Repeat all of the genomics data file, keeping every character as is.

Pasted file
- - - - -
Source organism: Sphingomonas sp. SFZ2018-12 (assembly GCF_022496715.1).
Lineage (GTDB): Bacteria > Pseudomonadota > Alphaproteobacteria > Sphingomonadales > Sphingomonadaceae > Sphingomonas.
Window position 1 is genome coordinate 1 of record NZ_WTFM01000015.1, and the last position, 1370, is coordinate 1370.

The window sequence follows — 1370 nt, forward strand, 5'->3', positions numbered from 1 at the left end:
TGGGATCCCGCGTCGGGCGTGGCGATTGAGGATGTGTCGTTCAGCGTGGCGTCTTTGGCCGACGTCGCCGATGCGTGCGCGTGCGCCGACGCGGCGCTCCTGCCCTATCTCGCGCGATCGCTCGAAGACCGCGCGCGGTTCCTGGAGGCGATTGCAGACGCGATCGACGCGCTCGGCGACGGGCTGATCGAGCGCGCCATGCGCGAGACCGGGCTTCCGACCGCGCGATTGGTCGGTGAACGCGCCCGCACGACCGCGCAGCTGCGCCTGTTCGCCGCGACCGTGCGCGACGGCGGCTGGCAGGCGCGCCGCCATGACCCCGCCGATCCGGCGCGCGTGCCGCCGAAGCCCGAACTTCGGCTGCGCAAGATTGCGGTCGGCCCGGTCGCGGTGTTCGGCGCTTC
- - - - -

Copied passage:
Source organism: Sphingomonas sp. SFZ2018-12 (assembly GCF_022496715.1).
Lineage (GTDB): Bacteria > Pseudomonadota > Alphaproteobacteria > Sphingomonadales > Sphingomonadaceae > Sphingomonas.
Window position 1 is genome coordinate 1 of record NZ_WTFM01000015.1, and the last position, 1370, is coordinate 1370.

The window sequence follows — 1370 nt, forward strand, 5'->3', positions numbered from 1 at the left end:
TGGGATCCCGCGTCGGGCGTGGCGATTGAGGATGTGTCGTTCAGCGTGGCGTCTTTGGCCGACGTCGCCGATGCGTGCGCGTGCGCCGACGCGGCGCTCCTGCCCTATCTCGCGCGATCGCTCGAAGACCGCGCGCGGTTCCTGGAGGCGATTGCAGACGCGATCGACGCGCTCGGCGACGGGCTGATCGAGCGCGCCATGCGCGAGACCGGGCTTCCGACCGCGCGATTGGTCGGTGAACGCGCCCGCACGACCGCGCAGCTGCGCCTGTTCGCCGCGACCGTGCGCGACGGCGGCTGGCAGGCGCGCCGCCATGACCCCGCCGATCCGGCGCGCGTGCCGCCGAAGCCCGAACTTCGGCTGCGCAAGATTGCGGTCGGCCCGGTCGCGGTGTTCGGCGCTTC